I watched CNN for a while. Well, actually it was only about twenty minutes but it felt a lot longer. And I didn’t even learn much about the situation in the Middle East. They were talking about the candidates for some kind of an election in the States. I’m not too into politics at the best of times, but American politics? No thanks. So I started to channel surf.
Jeopardy intrigued me for a little while, only because the people on it have the dullest lives. Ironically, they are so dull that they make the show interesting. The one guy began by telling this painfully bland story about walking his dog in the park when his dog (and here’s the kicker) caught somebody else’s Frisbee, which caused quite a ‘brouhaha’ (as you might imagine). He was absolutely beaming as he told this story. You could just tell that this was the highlight of his life, the wildest thing that has ever happened in his life. His dog caught an errant Frisbee. I almost felt sorry for him. But then he won thirty thousand dollars in final Jeopardy, so I stopped feeling sorry for him. He may be a bit dull but his brains will get him by quite nicely.
By then end of the day I was getting bored. I started to look around the room, trying to decide which items I would bring with me in the event of a fire. There were only a few things. The photograph of my baby niece, Sam. The jewelry box my dad got me the year before he died. And maybe, time permitting, the afghan that my grandma knit for me years ago. Interesting, I reflected. The only things I’d chosen were those items with some sort of sentimental value. It was like an ink blot test, it offered up rich data about a person’s inner values and feelings. For example, had I chosen my make up and mirror, it could be said that I was vain. If I had chosen my lap top and papers from work it could be said that I was a workaholic. I wonder if I could get this published in Modern Psychology as a new psychometric tool for assessing personality. The phone interrupted me from my reverie. I cringe when I saw my moms name on the phone.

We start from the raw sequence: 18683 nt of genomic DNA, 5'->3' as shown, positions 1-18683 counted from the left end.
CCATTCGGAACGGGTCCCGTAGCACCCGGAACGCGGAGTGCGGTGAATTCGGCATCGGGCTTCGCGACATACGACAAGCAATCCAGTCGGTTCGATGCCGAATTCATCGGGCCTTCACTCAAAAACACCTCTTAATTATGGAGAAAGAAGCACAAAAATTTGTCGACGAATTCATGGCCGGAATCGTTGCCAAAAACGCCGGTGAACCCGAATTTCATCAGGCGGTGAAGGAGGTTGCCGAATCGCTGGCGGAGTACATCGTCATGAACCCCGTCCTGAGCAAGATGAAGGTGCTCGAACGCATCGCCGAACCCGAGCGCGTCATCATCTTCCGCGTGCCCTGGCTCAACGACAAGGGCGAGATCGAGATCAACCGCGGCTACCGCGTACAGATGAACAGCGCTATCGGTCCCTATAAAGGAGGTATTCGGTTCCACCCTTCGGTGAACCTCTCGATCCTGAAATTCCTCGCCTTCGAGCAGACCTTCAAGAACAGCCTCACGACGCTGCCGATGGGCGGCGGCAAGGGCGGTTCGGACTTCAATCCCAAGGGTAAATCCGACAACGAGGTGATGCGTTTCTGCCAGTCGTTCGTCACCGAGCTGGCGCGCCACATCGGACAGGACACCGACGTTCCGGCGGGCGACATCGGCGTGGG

Now, you know that I had planned on telling my mom about this whole surrogate thing as soon as the details were finalized. But then I started thinking- perhaps it would be wiser to just wait and see what happens first. Because in reality, they say that it usually takes two or three attempts at in vitro before it’s successful. So there’s a high probability that I won’t get pregnant, anyways. And why cause all that drama if it turns out that nothing comes of this? Right? Even though I know it’s perfectly logical, I can’t quite help but feel a tug of guilt as I consider answering the phone. The problem is I need to try to avoid her for two weeks, when we get the results of the pregnancy test. I don’t think I can keep it from her if I see her face to face. I’ve been dodging her calls for some time now, afraid that I would spill everything as soon as I heard her voice.
The ringing let up. A stab of disappointment shot through me. My mom and I had always been close. It’s wasn’t like me to keep secrets from her. I guess I really should have just told her, but the thing is is that it was not that easy to bring up.
Nothing much. I might be carrying my boss’s baby, or rather, babies, but other than that, same old, same old.
You get the point.
It’s just not something that lends itself to casual conversation.